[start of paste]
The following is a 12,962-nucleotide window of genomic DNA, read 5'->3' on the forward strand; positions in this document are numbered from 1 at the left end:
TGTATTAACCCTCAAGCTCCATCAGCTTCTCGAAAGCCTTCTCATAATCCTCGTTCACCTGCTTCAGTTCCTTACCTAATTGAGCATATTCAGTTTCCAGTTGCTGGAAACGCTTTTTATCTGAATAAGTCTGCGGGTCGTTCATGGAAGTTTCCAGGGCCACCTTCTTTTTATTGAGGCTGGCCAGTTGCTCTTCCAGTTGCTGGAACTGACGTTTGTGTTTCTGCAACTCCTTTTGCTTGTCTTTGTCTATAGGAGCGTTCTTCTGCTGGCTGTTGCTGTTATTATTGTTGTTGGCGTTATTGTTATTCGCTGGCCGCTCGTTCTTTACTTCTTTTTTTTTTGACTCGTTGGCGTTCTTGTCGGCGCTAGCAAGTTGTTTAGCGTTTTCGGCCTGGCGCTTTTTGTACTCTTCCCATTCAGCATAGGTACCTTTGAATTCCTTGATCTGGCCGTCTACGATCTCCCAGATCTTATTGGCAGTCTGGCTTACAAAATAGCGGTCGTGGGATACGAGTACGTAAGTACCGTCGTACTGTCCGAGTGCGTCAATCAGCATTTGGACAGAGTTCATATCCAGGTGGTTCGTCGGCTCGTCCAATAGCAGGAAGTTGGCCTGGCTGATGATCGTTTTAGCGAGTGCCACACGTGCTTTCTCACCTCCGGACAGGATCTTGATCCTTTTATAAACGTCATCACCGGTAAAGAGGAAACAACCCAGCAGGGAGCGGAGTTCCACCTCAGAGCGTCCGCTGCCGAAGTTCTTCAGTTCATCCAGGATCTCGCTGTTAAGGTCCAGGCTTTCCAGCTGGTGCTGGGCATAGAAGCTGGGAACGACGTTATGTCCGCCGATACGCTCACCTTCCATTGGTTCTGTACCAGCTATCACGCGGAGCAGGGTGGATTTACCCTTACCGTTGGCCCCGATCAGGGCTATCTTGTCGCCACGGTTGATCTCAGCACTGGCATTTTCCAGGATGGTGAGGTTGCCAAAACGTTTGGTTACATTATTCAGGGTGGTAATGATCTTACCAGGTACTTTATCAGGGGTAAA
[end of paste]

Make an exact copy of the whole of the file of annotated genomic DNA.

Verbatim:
The following is a 12,962-nucleotide window of genomic DNA, read 5'->3' on the forward strand; positions in this document are numbered from 1 at the left end:
TGTATTAACCCTCAAGCTCCATCAGCTTCTCGAAAGCCTTCTCATAATCCTCGTTCACCTGCTTCAGTTCCTTACCTAATTGAGCATATTCAGTTTCCAGTTGCTGGAAACGCTTTTTATCTGAATAAGTCTGCGGGTCGTTCATGGAAGTTTCCAGGGCCACCTTCTTTTTATTGAGGCTGGCCAGTTGCTCTTCCAGTTGCTGGAACTGACGTTTGTGTTTCTGCAACTCCTTTTGCTTGTCTTTGTCTATAGGAGCGTTCTTCTGCTGGCTGTTGCTGTTATTATTGTTGTTGGCGTTATTGTTATTCGCTGGCCGCTCGTTCTTTACTTCTTTTTTTTTTGACTCGTTGGCGTTCTTGTCGGCGCTAGCAAGTTGTTTAGCGTTTTCGGCCTGGCGCTTTTTGTACTCTTCCCATTCAGCATAGGTACCTTTGAATTCCTTGATCTGGCCGTCTACGATCTCCCAGATCTTATTGGCAGTCTGGCTTACAAAATAGCGGTCGTGGGATACGAGTACGTAAGTACCGTCGTACTGTCCGAGTGCGTCAATCAGCATTTGGACAGAGTTCATATCCAGGTGGTTCGTCGGCTCGTCCAATAGCAGGAAGTTGGCCTGGCTGATGATCGTTTTAGCGAGTGCCACACGTGCTTTCTCACCTCCGGACAGGATCTTGATCCTTTTATAAACGTCATCACCGGTAAAGAGGAAACAACCCAGCAGGGAGCGGAGTTCCACCTCAGAGCGTCCGCTGCCGAAGTTCTTCAGTTCATCCAGGATCTCGCTGTTAAGGTCCAGGCTTTCCAGCTGGTGCTGGGCATAGAAGCTGGGAACGACGTTATGTCCGCCGATACGCTCACCTTCCATTGGTTCTGTACCAGCTATCACGCGGAGCAGGGTGGATTTACCCTTACCGTTGGCCCCGATCAGGGCTATCTTGTCGCCACGGTTGATCTCAGCACTGGCATTTTCCAGGATGGTGAGGTTGCCAAAACGTTTGGTTACATTATTCAGGGTGGTAATGATCTTACCAGGTACTTTATCAGGGGTAAA